I just received notification that our site has a power outage tomorrow morning.

I am a Windows admin but I have to cover for our Linux admin who's not around until tomorrow evening.

I need to shutdown our RHEL server at 06:45 tomorrow morning (without me doing it).

I have searched on here but see mixed answers using shutdown, some say -h, some say -p, some say something completely different.

It's ~21:15 now and I need to shutdown at 06:45 in the morning. What is the simplest way I can schedule this?


You can use shutdown:

sudo shutdown -h  06:45 &

And to check it:

ps -aux | grep shutdown

If you want to cancel it:

sudo shutdown -c

This assumes of course that the shutdown time has already passed.

  • Thanks for the answer but when I do this it just hangs until I Ctrl+C it ... ]# shutdown -g 06:45 Shutdown cancelled. . Nov 26 '14 at 21:26
  • 1
    @user4166144 Updated to background the process.
    – jmunsch
    Nov 26 '14 at 21:28
  • Great. I have shutdown -g 06:45 in ps output now. I take it I'm ok to close the SSH session, right? Nov 26 '14 at 21:33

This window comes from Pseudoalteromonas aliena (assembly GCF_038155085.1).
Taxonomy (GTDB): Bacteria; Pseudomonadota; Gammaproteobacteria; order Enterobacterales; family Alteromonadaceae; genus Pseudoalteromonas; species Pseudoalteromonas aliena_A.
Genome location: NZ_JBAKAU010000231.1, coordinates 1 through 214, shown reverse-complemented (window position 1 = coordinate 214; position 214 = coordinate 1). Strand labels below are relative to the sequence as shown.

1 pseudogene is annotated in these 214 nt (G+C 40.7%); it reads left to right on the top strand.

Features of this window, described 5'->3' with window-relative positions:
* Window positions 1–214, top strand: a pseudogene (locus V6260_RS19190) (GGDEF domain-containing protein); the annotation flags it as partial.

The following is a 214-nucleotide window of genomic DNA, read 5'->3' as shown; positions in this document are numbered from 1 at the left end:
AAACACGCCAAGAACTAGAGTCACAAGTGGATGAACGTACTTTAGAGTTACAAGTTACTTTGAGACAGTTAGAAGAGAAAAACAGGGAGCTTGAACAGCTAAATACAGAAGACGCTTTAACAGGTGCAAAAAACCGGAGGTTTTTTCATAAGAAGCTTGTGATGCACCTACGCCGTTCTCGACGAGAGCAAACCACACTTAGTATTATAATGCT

• 10
    instead of killall, why not shutdown -c ?
    – user14755
    Nov 26 '14 at 23:16
  • 1
    About closing the ssh session --- you can check (close and enter again, check if the shutdown is still running). Otherwise you'll need sudo nohup shutdown... ---although it shouldn't be needed (the HUP signal will be sent as a normal user, so...)
    – Rmano
    Nov 27 '14 at 19:23

You should use the at command:

$ sudo at 6:45
[sudo] password for root: 
warning: commands will be executed using /bin/sh
at> poweroff
at> <EOT>

Don't type the <EOT>, but press Ctrl+D at the second at> prompt.

The significant advantage of using at over using shutdown with a TIME argument, is that it involves real, persistent, scheduling, and works even if the machine is rebooted in the intermediate time period. The shutdown TIME will not restart automatically in such an event, which might cause a double ungraceful power off if the reboot in the intermediate time period was not anticipated.


Another way

su -c 'echo "systemctl poweroff" | at 06:45'

  • 4
    Assumption in your comment is RHEL7. Earlier versions would need to be done differently.
    – mdpc
    Nov 26 '14 at 22:38

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